efficiency during the first half, jumping from 28th in 2016 “I’ve been spoiled in my career so far,” Holland says. “I
to 18th. Their rate of converting groundballs into outs had knew the Rockies had a good defense before I signed
gone from 19th in the majors to fifth. there, but you can’t fully enjoy what Nolan does at third
“Absolutely, as a group we’re taking more pride and base or what DJ (LeMahieu) does at second base until you
we’re making our plays,” says Rockies third baseman get to see it live. We’ve got guys all over the field that are
Nolan Arenado, favored to win his fifth straight Rawlings just really good and really athletic.”
Gold Glove Award. “I think our pitching has been a big That nightly show has helped the Colorado pitching
part of that, our (increased) groundballs. Winning helps, staff shave its batting average on balls in play from last
too. When you’re in the lead you go a little bit harder year’s .317, third-highest in the majors, to .299 this season
because you want to make sure you secure that lead.” as of July 21, good for a jump of eight spots among MLB

42 September/October 2017
“We have
great defenders.
We have amazing
guys in the infield,
guys who are
fast in the outfield
that can run it down,
that can throw it.
That has a lot to
do with it, too.”
—Lance McCullers

Photos by SportPics
clubs. In Arizona, the defensive BABIP had dropped 27 analytics, and I’m a huge fan of all the groundbreaking
points, while the Twins had lowered their mark by 23 technology that we have and that the game continues to
points. unveil.
“I think the biggest thing is understanding most teams “But I think when the shift came along, it was a good
aren’t going to get five or six hits in a row to beat you, so idea, it was a good concept. But I think now we have a bet-
don’t walk anybody,” Holland says. “Make them put the ter understanding of how to shift and the guys who may
ball in play because you’ve got a good defense behind you. adjust to the shift and try to hit through it, which I think is
You don’t really understand just how good the defense is why now, in season three or four of the full-time shift,
until you see it work.” we’re seeing a lot better defensive metrics.”
Similarly, after winning an average of 85 games the past Pair that with some of the best athletes in the game,
two seasons, the Houston Astros took a major step forward including a highly underrated super utilityman in Marwin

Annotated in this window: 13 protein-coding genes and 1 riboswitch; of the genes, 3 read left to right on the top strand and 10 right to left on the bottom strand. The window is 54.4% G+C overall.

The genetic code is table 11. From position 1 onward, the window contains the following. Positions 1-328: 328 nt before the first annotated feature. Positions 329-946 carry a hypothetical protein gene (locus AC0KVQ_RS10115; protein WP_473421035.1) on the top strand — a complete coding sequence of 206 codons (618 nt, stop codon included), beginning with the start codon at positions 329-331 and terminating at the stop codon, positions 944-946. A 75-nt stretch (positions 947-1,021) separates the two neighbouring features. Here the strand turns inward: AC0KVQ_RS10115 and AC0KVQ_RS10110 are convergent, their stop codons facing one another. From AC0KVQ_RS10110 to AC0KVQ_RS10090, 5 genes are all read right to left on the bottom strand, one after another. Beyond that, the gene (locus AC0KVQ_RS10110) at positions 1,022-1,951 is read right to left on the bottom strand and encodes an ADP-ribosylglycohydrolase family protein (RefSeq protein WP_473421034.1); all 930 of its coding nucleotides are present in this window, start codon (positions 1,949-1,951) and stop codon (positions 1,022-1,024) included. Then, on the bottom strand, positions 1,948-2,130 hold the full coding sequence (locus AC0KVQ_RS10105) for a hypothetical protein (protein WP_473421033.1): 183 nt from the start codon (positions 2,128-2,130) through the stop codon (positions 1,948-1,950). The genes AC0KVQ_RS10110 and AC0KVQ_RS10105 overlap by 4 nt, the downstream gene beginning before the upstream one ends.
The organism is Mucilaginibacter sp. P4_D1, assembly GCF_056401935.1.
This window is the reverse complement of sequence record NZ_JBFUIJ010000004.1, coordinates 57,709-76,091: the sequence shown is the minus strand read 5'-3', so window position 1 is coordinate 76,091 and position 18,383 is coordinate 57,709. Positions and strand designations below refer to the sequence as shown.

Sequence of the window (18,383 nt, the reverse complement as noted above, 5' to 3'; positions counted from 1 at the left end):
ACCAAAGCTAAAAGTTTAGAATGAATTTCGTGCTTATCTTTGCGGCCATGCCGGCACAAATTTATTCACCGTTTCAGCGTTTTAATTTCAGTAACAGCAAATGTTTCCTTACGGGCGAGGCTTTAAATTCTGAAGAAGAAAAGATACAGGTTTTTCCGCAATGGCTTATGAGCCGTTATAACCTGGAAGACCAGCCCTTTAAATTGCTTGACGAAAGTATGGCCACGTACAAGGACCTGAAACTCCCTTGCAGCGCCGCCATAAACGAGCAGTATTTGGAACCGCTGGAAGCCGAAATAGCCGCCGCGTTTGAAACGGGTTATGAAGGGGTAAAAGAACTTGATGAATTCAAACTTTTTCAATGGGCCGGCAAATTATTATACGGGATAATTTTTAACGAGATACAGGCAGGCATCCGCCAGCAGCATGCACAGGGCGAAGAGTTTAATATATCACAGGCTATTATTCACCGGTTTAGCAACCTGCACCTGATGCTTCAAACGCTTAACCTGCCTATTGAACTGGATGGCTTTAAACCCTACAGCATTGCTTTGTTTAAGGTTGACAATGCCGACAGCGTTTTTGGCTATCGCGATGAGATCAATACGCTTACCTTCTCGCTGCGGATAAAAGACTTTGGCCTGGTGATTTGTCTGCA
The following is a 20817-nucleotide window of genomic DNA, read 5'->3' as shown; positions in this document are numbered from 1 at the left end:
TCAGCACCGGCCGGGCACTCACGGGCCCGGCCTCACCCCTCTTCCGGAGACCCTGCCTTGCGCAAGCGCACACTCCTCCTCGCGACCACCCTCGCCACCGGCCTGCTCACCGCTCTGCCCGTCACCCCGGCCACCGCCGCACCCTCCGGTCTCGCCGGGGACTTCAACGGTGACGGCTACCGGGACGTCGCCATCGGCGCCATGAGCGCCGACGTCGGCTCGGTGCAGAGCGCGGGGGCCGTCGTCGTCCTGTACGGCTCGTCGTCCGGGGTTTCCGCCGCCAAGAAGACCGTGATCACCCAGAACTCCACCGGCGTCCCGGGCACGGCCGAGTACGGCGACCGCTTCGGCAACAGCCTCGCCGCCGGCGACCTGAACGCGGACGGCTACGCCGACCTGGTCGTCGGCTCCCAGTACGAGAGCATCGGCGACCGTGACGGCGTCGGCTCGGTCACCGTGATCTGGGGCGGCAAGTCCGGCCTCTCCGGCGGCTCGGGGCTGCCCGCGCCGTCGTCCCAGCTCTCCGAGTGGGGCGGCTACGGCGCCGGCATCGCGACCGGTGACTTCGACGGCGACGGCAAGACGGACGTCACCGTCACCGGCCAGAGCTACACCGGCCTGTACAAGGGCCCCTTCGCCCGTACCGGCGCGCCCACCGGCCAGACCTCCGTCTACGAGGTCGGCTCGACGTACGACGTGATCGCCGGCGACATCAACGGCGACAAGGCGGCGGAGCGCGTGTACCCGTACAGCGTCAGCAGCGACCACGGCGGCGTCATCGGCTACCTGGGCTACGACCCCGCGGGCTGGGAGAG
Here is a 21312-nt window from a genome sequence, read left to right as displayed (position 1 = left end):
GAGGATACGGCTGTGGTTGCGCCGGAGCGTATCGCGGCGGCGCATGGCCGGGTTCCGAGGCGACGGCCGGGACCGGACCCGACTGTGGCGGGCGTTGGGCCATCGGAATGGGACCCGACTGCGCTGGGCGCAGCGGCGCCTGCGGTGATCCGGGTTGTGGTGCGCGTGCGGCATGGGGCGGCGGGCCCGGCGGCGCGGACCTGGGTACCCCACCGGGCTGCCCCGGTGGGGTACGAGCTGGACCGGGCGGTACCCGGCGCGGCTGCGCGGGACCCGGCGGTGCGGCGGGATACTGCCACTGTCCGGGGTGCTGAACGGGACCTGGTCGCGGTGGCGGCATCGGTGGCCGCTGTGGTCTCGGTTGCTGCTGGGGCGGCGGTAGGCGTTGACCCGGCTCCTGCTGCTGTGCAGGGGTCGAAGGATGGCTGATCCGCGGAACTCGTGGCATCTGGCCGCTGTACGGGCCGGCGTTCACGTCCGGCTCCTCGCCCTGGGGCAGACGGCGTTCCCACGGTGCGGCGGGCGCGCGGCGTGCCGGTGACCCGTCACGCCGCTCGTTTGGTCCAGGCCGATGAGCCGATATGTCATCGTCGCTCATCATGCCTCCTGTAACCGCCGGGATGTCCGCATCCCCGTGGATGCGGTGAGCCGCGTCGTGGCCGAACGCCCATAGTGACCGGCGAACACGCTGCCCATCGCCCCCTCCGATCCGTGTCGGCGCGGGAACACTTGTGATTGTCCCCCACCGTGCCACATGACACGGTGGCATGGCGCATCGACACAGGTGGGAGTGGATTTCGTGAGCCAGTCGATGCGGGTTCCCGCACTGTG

this season in part because of vastly improved defensive Gonzalez: “Marwin is an unbelievable defender,”
efficiency. McCullers says. “He legitimately could win a Gold Glove at
After ranking 26th overall in that department in 2016, like three different positions.” And the Astros’ rise to elite
the Astros, last seen obliterating the competition in the status was almost unavoidable.
American League West, had soared all the way to 14th. “We have great defenders,” McCullers says. “We have
They had accomplished this with solid progress in both amazing guys in the infield, guys who are fast in the out-
the outfield (27th to 21st) and infield (10th to fourth), field that can run it down, that can throw it. That has a lot
where Carlos Correa, Jose Altuve and friends were scoop- to do with it, too. I just think, when it comes to the shift,
ing up 77.3 percent of grounders and converting them into there’s a better feel for it now. There’s more data, there’s
outs. more things coaches can go back to and they can see and
As a result, Astros pitchers had seen their BABIP drop they can understand instead of just automatically shifting
from .306 a year ago to .293 this season, through games of everyone.” BD
July 21.
“I think we have kind of found a nice blend of the shift,” Mike Berardino covers the Minnesota Twins for the St.
Astros All-Star right-hander Lance McCullers says. “I’m Paul Pioneer Press. He is a frequent contributor to Baseball
going to be careful. I’m a huge fan of sabermetrics and Digest.
September/October 2017 43
Heading the list of the top second sackers at the
big-league level are Houston’s Jose Altuve,
Seattle’s Robinson Cano and Washington’s Daniel Murphy

Photos by SportPics

Robinson Cano (8), Jose Altuve (5) and Daniel Murphy (3) have all been selected as All-Star performers
and each has captured the Silver Slugger Award as the top offensive player as a second baseman.

44 September/October 2017
By Bruce Miles
en Zobrist has a unique perspective. The do-

B everything man and reigning World Series MVP

from the Chicago Cubs has played a lot of second
base and seen a lot of second basemen in both leagues.
He also knows that while second base has become more
of an “offensive” position over the years, it’s an underrated
position defensively. Shortstops are considered top ath-
letes and third base is “the hot corner.”
But things get pretty heated at second when a runner is
bearing down trying to break up a potential double play.
“I always found it, as a shortstop, that it’s easier to turn the
double play from the shortstop position than second base,
just because of the change of directions and having to learn
how to protect yourself when you can’t see the guy at all
coming at you,” Zobrist said. “You’ve got to feel the timing of
the runner. Know the runner. Know the play as it develops
where you need to be around the bag and then, of course,
find the ball when it comes out of the player’s hand. All of
those things, I think, make the turn at second base proba-
bly one of the toughest plays to make in the infield.”
So there’s a lot going on with second basemen. With
that in mind, here is a look at a list of today’s top 10
second basemen:

Altuve indeed proves the adage that
good things do come in small packages.
At 5-foot-6, 165 pounds, Altuve is the shortest
player in the major leagues, but inch for inch
and pound for pound, he’s one of the top